When m is m

A common OCR induced error is to identify in as m, as was the case in the original OCR text in Brougham_Carnot_Defense_ER_25_1815, line 347:

who would have preferred death to any place m Robespierre's Committee,—and, for

It would be nice to think that we could autocorrect all such examples of an isolated, lower case m to in. However, there are real examples, such as this one taken from
Barrow_Humboldt_American_Researches_QR_15_30_1816 describing the sounds and letters of Portuguese (or Portugueze as Barrow spells it), line 319:

alphabet, is, in ours, equivalent to sh, and that of m to ng ; so that,

Or this example, on a humming sound emanating from a waterfall as described in Southey_Lewis-Clarke_American_Travels_QR_12_24_1815, line 1728:

upon the letter m; for otherwise Timm looks as little like the

Full simplistic autocorrection is not the answer here…

Rather we need to consider context. However, to build up a library of suitable examples is beyond the scope of our current work, though this project does contribute to a library of curated contextual examples of the use of an isolated m in texts.

Even then, it is questionable how accurate such an automatic correction system could ever be given the range of possible conditions in which an isolated m could be valid. Therefore, a semi-automated approach in which the change is highlighted for manual review rather than made automatically, may well be preferable.

This approach is still beneficial, for the dumb computer will relentlessly identify all isolated ms in a text, whereas the intelligent human reviewer may well ‘autocorrect’  the m into in, for example, when reading the text because that is what they expect to see, and so miss the need to correct the mistake.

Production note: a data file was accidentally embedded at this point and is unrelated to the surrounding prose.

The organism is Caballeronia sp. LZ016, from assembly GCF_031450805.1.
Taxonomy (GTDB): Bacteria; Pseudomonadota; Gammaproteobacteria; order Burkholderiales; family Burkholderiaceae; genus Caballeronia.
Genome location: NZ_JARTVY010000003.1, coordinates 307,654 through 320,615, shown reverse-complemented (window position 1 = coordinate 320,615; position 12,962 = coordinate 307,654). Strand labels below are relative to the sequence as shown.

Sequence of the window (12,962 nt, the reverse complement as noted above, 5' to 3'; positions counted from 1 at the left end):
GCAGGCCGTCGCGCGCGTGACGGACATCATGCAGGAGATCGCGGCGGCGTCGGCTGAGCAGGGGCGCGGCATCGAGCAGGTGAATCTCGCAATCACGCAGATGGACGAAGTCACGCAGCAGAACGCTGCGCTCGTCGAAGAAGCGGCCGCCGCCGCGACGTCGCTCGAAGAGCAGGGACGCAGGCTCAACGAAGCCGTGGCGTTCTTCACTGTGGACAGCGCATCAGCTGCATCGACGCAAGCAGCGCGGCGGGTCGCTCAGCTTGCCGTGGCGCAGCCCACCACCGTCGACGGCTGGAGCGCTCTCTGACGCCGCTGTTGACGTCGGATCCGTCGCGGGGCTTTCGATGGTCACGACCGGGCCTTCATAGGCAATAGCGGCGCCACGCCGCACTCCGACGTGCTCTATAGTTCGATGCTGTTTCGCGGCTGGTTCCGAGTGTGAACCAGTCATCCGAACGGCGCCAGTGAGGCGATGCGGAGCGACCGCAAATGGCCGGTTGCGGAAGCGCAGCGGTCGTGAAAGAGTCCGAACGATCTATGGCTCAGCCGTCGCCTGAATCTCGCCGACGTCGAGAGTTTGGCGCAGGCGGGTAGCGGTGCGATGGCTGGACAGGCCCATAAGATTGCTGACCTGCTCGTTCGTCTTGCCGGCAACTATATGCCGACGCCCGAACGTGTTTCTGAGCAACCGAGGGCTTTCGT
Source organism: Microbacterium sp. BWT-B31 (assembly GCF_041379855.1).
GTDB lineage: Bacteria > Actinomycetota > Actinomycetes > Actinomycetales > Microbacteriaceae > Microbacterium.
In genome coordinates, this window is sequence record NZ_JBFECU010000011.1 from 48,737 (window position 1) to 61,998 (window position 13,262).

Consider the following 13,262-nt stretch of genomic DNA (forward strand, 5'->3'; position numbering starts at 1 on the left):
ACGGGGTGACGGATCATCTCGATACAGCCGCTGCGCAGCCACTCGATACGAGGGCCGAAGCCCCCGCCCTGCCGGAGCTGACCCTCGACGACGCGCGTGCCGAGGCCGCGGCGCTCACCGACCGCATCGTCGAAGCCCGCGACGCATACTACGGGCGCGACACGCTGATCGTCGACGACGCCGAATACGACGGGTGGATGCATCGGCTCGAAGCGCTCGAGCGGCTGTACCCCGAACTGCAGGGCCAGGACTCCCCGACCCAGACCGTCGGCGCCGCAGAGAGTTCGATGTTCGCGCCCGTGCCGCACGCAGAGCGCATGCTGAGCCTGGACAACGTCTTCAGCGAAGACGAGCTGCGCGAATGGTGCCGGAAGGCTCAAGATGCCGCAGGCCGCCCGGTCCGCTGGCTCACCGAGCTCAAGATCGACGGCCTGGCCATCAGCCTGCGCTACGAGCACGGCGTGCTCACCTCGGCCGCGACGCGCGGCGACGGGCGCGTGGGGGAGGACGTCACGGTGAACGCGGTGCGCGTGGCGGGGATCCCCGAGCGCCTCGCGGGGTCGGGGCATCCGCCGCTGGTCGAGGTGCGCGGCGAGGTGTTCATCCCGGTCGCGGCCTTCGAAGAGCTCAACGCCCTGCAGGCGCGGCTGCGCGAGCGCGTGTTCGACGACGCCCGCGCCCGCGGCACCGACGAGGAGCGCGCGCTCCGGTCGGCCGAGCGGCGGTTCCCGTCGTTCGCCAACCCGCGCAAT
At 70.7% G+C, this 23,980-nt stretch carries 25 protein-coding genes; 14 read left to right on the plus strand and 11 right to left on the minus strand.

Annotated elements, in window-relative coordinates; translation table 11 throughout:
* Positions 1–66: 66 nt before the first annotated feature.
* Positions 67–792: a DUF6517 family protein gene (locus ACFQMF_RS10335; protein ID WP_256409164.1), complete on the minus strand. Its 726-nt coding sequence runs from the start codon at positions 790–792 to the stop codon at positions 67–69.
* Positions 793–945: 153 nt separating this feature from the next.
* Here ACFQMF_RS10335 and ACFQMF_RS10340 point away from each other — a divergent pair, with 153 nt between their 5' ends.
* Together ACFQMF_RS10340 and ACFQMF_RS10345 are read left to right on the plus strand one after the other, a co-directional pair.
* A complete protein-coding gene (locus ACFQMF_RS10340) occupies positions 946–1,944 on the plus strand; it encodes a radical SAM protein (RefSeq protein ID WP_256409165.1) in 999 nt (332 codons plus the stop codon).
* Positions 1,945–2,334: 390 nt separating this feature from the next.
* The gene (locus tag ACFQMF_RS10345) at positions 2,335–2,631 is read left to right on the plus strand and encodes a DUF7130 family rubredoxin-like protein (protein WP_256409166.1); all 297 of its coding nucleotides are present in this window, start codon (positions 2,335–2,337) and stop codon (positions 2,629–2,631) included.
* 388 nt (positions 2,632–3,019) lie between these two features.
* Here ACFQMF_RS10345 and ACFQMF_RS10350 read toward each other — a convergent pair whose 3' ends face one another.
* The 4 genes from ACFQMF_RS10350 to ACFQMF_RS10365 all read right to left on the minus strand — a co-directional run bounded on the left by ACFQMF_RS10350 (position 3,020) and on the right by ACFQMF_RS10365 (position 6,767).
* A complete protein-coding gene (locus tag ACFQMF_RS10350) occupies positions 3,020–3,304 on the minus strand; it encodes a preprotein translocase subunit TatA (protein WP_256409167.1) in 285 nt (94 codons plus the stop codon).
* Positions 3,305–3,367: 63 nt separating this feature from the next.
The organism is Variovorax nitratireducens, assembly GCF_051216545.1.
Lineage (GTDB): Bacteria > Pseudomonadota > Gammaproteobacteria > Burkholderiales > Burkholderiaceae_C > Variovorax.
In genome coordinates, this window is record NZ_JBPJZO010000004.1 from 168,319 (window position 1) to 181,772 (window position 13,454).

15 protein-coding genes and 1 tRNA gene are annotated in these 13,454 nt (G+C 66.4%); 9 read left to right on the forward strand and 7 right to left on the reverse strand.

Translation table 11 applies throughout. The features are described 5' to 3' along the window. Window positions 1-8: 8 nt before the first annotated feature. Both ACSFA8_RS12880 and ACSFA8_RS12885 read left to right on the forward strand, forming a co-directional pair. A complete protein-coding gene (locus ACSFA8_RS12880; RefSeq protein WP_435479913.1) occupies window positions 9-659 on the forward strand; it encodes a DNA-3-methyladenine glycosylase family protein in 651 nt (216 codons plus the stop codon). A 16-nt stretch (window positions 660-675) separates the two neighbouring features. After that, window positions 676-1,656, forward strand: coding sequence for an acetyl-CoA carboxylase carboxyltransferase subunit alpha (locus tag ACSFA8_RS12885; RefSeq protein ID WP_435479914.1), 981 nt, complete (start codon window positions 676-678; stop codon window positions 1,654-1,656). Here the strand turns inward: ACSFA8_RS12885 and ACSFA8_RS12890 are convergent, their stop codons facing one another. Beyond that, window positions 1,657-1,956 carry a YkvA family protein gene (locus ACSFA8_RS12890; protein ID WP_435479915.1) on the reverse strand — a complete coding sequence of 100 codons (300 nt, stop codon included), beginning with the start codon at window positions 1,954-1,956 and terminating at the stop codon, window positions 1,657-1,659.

On the shoulders of giants

At the heart of our project is a stylometric analysis of written texts, how appropriate then that one of the articles in our corpus is doing the same thing.

Brougham was trying to identify the author of the Junius letters,
and conducted his own stylistic analysis.

From Brougham_Junius_Letters_ER_29_1817, lines 709-715:

<p>There are various peculiarities of spelling which occur uniformly in both writers; and
 neither of them has any such peculiarity that is not common to both. Thus, they both write
 'practise' with an s; 'compleatly' instead of 'completely;' 'ingross,' intire, intrust,
 and many other such words, which are usually begun with an e—endeavor without an u—skreen
 with a k, and several others. There may not be much in any of these instances taken singly;
 but when we find that all the peculiarities that belong to either writer are common to both,
 it is impossible not to receive them as ingredients in the mass of evidence.</p>

Real misspelling

The joy of working with misspelling in the original text, such as this example in Brougham_Park_Journey_ER_24_1815, talking about the “British Musuem”.

We have chosen to leave such mistakes uncorrected. They have the potential to be a signature, if not of an author, then of the typesetter for that publication.

A Question of Style Corpus on ORDO

Today marks an important milestone in our A Question of Style project. Our corpus is available to download from ORDO, The Open University’s data repository. The graphs below give an overview of the composition of the corpus. Our presentation from the RSVP/ VSAWC 2018 conference gives more details on the creation and processing of the Corpus. The Corpus is licenced under a Creative Commons Attribution Licence, so you are free re-use it for your own research if you acknowledge its provenance.

Number of Articles by Periodicals in A Question of Style Corpus by Francesca Benatti and David King.
Number of Articles by Periodicals in A Question of Style Corpus by Francesca Benatti and David King.
Number of Words by Periodicals in A Question of Style Corpus by Francesca Benatti and David King. CC BY 4.0
Number of Words by Periodicals in A Question of Style Corpus by Francesca Benatti and David King.
Percentage of quotations in A Question of Style Corpus by Francesca Benatti and David King
Percentage of quotations in A Question of Style Corpus by Francesca Benatti and David King.
Number of Non- Quotation Words by Periodicals in A Question of Style Corpus by Francesca Benatti and David King.
Number of Non- Quotation Words by Periodicals in A Question of Style Corpus by Francesca Benatti and David King.